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Paul Jacquart
Paul Jacquart
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Defective Products from China and Product Liability Here

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The Chinese government has recently taken some radical steps to shore up the reputation of its exports, including the execution of its chief food and drug regulator and the shutting down of three companies linked to putting poisonous ingredients in medicine and pet food.

The Chinese government’s actions may prompt some change there, but they do little for an injured consumer here, which led me to reflect on Wisconsin’s product liability laws. Fortunately, the law in Wisconsin holds the seller of a product, along with all the manufacturers, strictly liable to the consumer for injuries from product defects. The law was developed to attempt to ensure that consumers have somebody to hold accountable for their injuries. The seller of a product is usually in the best position to allocate the risk of injury or defect through its contracts with the manufacturers/suppliers and through insurance coverage.

For years, business and insurance lobbying groups have attempted to introduce legislation here to limit a manufacturer’s liability to consumers to the proportionate share of damages caused by each manufacturer’s negligence. At first blush the proposal sounds reasonable, but its practical effect is to severely limit any recourse injured consumers may have when they are injured by defective products. This is because products today are often produced abroad in countries that do not have legal systems in place to hold manufacturers accountable for injuries to consumers. Even products that are assembled here often consist of component parts manufactured abroad. By limiting liability to the negligence of each manufacturer, an injured consumer dealing with a product produced or assembled abroad would have to rein foreign companies into court to attempt to hold them responsible, a daunting if not impossible task when dealing with companies located in the developing world.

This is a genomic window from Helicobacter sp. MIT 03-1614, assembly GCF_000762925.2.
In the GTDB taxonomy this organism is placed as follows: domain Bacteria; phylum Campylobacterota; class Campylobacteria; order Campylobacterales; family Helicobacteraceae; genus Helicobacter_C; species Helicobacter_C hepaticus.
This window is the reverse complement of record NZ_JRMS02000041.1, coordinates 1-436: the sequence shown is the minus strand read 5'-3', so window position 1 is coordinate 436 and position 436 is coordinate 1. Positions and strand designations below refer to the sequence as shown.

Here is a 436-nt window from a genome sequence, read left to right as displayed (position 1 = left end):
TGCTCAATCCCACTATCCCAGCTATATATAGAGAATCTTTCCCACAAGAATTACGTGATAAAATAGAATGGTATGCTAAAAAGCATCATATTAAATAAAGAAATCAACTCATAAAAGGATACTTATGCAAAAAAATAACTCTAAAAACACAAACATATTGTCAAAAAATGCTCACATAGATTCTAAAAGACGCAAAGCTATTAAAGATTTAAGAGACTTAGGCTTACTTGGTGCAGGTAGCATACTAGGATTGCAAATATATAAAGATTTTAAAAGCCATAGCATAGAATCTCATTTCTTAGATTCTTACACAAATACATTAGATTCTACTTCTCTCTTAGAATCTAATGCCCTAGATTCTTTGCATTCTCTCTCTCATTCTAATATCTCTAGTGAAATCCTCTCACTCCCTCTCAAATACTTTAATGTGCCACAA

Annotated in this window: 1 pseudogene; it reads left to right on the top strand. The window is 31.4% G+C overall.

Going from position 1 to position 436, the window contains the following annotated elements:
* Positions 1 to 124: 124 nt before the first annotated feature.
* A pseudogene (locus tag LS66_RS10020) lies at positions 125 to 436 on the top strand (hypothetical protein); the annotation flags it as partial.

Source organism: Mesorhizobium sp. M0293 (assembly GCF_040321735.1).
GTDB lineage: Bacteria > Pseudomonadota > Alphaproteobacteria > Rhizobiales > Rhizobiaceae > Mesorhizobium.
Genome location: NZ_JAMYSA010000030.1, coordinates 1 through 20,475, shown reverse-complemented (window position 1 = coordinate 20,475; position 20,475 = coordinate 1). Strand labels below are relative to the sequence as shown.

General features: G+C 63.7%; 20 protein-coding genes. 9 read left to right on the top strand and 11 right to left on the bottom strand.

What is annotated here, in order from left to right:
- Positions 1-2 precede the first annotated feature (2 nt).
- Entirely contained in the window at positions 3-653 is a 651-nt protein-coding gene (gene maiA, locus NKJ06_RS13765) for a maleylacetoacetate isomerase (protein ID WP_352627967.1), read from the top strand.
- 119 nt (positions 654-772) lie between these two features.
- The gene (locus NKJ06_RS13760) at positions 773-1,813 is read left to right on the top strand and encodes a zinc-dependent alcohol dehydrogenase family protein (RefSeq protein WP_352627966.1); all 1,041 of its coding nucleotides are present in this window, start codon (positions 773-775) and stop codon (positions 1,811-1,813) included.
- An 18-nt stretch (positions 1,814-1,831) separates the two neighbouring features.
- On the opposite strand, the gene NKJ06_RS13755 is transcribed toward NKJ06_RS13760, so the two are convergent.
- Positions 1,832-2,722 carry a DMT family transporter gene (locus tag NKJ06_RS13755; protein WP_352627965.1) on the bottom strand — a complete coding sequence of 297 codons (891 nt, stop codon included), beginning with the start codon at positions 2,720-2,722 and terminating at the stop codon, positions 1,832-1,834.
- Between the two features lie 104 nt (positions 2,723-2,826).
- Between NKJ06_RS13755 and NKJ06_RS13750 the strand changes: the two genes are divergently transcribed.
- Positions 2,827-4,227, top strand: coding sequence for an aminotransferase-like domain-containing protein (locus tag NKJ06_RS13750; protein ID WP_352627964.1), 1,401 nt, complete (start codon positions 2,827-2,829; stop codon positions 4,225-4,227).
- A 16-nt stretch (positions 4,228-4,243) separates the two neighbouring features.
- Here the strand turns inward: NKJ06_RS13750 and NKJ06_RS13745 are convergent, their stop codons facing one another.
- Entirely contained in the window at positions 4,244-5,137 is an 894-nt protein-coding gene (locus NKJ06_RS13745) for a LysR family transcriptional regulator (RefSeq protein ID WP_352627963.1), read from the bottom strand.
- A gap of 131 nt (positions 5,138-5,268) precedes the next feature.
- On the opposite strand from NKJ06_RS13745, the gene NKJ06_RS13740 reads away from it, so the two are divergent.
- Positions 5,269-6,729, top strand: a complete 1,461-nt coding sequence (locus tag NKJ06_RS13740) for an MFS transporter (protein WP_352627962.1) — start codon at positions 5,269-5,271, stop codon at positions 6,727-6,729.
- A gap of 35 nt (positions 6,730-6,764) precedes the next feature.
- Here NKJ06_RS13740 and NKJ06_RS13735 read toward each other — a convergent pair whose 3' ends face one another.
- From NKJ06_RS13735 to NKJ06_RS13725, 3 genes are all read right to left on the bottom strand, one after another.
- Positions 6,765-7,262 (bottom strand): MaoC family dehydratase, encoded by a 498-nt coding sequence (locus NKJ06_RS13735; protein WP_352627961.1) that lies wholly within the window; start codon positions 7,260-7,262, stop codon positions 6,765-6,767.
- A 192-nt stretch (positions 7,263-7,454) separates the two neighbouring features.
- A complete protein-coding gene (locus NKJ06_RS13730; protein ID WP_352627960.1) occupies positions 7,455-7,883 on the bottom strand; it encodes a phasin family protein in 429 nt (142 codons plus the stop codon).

For example, I represented a client who was severely burnt by hot oil when the plastic handles of a stovetop pan melted off while cooking. The handles were made of a plastic that was not appropriate for cooking and had a lower melting point than the oil in the pan. The assembler of the pan was Canadian and had outsourced the production of the handles to a Chinese company. Under the limited liability scheme proposed by the lobbyists, my client would have had no recourse for her injuries because it would have been next to impossible to obtain or collect judgment against the Chinese company. It will be a long time before the legal systems of the countries of the developing world provide meaningful remedies to those injured by products exported from those countries. In the meantime, we need to strengthen, not weaken, our country’s produce liability laws.

For more information on this subject, please refer to our section on Defective and Dangerous Products.